Please welcome bestselling author Cara Elliott back to the blog!! Cara is here today with her new release, Sinfully Yours!! She will give away a copy to one of you who tells her you want it!
First the beautiful cover.
Now the blurb.
Proper young ladies of the ton—especially ones who have very small dowries—are not encouraged to have an interest in intellectual pursuits. Indeed, the only thing they are encouraged to pursue is an eligible bachelor. So, the headstrong Sloane sisters must keep their passions a secret. Ah, but secret passions are wont to lead a lady into trouble . . .
After an eventful Season, Anna Sloane longs for some peace and quiet to pursue her writing. Though her plots might be full of harrowing adventure and heated passion, she’d much prefer to leave such exploits on the page rather than experience them in real life. Or so she thinks until she encounters the darkly dissolute-and gorgeously charming-Marquess of Davenport. Davenport has a reputation as a notorious rake whose only forte is wanton seduction. However the real reason he’s a guest at the same remote Scottish castle has nothing to do with Anna . . . until a series of mysterious threats leave him no choice but to turn to her for help in stopping a dangerous conspiracy. As desire erupts between them, Davenport soon learns he’s not the only one using a carefully crafted image to hide his true talents. And he’s more than ready to show Anna that sometimes reality can be even better than her wildest imaginings . . .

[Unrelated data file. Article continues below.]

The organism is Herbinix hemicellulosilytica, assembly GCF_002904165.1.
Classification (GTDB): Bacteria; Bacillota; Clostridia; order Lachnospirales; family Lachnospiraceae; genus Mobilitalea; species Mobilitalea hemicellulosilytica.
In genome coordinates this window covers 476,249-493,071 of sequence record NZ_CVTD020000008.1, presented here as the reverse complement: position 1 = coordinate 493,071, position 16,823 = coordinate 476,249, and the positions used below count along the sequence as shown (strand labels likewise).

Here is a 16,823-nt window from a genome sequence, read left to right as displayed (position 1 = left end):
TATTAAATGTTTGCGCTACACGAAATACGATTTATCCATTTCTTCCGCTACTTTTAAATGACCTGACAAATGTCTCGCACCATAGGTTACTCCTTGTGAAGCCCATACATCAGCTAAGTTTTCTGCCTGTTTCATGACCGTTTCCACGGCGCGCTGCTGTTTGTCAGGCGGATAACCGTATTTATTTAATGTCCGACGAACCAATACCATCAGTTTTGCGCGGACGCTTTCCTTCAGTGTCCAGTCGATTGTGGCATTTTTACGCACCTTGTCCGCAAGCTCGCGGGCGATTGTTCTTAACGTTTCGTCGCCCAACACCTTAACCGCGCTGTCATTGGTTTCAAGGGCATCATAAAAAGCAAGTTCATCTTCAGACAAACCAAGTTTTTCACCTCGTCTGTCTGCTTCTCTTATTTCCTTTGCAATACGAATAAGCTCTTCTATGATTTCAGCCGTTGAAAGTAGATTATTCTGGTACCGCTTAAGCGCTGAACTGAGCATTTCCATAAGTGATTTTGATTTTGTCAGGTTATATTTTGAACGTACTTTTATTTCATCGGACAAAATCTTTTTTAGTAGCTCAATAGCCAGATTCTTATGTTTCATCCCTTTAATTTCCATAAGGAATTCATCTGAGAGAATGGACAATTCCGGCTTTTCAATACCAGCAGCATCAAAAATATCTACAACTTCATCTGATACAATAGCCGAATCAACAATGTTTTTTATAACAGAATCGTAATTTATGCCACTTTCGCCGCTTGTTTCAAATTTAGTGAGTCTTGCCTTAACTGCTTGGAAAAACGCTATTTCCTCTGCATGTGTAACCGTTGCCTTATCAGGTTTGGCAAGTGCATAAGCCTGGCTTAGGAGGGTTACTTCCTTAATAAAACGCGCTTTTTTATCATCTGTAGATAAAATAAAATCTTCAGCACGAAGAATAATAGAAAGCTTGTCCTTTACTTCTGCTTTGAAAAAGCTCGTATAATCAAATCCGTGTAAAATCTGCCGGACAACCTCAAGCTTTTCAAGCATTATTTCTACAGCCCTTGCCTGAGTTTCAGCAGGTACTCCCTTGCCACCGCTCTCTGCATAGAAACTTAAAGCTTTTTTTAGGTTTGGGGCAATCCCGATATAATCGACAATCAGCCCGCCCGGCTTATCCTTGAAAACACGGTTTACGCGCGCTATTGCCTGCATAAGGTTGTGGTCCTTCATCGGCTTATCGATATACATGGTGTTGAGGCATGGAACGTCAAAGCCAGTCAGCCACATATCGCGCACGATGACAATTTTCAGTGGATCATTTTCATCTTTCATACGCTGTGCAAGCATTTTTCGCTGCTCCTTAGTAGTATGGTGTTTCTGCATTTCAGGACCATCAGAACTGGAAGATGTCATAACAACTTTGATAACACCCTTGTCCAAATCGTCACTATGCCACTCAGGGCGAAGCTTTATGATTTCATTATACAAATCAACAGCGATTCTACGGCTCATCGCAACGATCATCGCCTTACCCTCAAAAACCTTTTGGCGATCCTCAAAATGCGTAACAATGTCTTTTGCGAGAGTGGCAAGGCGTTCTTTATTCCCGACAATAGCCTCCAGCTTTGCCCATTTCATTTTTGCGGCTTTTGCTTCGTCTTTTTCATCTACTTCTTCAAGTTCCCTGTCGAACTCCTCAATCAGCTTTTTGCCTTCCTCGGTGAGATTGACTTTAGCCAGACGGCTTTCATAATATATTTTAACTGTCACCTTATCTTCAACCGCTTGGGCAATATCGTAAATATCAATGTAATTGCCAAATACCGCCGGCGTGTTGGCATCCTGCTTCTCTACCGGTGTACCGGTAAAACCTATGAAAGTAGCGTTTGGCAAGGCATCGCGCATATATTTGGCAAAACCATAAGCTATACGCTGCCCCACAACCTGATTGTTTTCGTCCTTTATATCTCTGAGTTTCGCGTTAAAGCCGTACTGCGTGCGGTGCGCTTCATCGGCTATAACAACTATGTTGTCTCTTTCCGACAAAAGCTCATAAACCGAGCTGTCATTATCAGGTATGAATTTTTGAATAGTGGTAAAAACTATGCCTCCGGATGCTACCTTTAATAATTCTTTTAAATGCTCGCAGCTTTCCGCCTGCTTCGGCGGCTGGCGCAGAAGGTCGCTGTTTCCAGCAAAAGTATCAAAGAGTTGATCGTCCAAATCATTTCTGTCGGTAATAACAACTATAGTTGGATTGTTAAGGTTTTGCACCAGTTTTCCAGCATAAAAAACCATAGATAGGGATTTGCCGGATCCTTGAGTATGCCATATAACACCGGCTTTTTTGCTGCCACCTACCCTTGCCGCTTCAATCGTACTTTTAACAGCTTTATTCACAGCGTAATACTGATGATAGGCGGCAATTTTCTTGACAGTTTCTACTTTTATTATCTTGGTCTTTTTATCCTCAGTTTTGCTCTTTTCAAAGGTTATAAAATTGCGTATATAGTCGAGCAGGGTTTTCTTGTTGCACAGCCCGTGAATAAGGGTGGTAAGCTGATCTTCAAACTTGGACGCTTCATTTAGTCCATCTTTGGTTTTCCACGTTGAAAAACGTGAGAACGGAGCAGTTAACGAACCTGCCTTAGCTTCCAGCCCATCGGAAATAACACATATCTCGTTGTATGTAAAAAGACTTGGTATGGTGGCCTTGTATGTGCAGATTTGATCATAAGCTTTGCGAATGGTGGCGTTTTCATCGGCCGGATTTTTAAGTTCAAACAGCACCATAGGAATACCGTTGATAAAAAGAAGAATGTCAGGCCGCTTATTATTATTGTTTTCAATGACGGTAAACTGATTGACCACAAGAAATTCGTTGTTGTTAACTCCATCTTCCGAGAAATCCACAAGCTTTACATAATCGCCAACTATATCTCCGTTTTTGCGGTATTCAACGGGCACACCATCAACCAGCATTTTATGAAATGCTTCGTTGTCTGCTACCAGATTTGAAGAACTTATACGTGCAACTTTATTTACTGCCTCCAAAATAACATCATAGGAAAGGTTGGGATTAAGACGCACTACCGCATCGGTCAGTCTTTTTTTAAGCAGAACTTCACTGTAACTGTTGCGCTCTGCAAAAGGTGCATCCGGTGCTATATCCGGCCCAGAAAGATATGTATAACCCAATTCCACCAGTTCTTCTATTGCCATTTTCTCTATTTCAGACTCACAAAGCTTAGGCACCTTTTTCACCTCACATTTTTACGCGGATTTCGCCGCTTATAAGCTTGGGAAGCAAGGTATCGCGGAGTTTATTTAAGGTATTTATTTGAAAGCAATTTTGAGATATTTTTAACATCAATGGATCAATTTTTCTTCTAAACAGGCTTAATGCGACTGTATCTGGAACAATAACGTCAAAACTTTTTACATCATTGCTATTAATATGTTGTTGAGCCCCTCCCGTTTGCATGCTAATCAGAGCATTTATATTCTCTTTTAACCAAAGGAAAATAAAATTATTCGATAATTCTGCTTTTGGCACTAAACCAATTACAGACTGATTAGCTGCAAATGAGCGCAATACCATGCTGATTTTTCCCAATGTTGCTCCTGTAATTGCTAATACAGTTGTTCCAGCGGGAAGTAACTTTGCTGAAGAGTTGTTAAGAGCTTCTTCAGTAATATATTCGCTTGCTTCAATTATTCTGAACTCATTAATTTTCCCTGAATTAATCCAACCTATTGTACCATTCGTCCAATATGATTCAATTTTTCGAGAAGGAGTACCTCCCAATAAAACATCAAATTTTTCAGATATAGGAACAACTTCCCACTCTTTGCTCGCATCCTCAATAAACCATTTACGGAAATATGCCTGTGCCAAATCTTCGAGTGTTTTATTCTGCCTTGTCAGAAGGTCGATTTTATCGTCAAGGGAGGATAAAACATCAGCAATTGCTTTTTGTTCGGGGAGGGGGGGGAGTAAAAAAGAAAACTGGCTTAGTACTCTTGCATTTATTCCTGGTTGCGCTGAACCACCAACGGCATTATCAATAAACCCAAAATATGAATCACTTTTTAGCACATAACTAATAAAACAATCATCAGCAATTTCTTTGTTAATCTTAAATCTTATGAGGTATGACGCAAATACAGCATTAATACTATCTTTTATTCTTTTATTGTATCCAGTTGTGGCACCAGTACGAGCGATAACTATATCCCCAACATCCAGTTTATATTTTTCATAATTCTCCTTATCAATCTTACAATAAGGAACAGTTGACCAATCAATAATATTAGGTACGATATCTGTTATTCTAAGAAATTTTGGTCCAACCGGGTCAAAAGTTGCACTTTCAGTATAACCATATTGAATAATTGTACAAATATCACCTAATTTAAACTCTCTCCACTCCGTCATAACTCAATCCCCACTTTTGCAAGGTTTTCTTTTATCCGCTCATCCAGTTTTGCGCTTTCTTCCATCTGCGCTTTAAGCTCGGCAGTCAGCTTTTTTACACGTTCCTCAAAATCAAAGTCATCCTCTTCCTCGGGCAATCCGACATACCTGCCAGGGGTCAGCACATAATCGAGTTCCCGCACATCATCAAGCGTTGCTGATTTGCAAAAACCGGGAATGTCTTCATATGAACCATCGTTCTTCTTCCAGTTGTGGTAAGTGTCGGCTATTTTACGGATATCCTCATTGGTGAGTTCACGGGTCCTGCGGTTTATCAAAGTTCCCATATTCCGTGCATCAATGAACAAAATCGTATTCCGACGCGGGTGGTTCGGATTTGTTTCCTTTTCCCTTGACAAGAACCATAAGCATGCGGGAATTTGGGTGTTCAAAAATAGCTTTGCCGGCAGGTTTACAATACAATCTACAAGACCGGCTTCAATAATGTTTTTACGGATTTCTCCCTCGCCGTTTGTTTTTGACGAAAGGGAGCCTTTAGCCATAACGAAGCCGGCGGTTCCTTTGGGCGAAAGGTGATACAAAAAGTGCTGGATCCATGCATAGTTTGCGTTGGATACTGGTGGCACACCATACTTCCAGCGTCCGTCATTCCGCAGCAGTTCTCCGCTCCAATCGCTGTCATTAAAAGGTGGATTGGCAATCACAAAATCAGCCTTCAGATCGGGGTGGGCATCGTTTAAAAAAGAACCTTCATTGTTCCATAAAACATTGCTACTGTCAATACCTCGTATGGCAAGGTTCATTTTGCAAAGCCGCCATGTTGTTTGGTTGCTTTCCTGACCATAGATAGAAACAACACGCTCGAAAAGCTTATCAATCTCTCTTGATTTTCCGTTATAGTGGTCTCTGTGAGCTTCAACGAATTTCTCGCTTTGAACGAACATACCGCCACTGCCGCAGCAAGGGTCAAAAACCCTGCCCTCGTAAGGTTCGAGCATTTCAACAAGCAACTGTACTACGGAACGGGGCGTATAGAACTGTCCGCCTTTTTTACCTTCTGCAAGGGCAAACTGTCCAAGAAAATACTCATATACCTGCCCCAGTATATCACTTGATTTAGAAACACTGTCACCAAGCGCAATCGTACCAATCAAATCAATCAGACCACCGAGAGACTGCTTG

And an excerpt.
Anna’s steps quickened as she passed by the room reserved for the ladies and ducked around a darkened corner. From a previous visit to the townhouse, she knew that a set of French doors in the library led out to a raised terrace overlooking the back gardens. It was, of course, against the rules for an unchaperoned young lady to venture outdoors on her own. But she had chosen the secluded spot with great care—the chances of being spotted were virtually nil.
The night air felt blessed cool on her overheated cheeks. “Thank God,” she murmured, tilting her face to the black velvet sky.
“Thank God,” echoed a far deeper voice.
A pale plume of smoke floated overhead, its curl momentarily obscuring the sparkle of the stars.
“It was getting devilishly dull out here with only my own thoughts for company.”
Speak of the Devil!
Anna whirled around. “That’s not surprising, sir, when one’s mind is filled with nothing but thoughts of drinking, wenching and gaming. Titillating as those pursuits might be, I would assume they grow tiresome with constant repetition.”
“A dangerous assumption, Miss Sloane.” Devlin Greville, the Marquess of Davenport—better known as the Devil Davenport—tossed down his cheroot and ground out the glowing tip beneath his heel. Sparks flared for an instant, red-gold against the slate tiles, before fading away to darkness. “I thought you a more sensible creature than to venture an opinion on things about which you know nothing.”
Anna watched warily as he took one . . . two . . . three sauntering steps closer. Quelling the urge to retreat, she stood her ground. The Devil might be a dissolute rake, a rapacious rogue, but she would not give him the satisfaction of seeing her flinch.
“Sense has nothing to do with it,” she countered coolly. “Given the rather detailed—and lurid—gossip that fills the drawing rooms of Mayfair each morning, I know a great deal about your exploits.”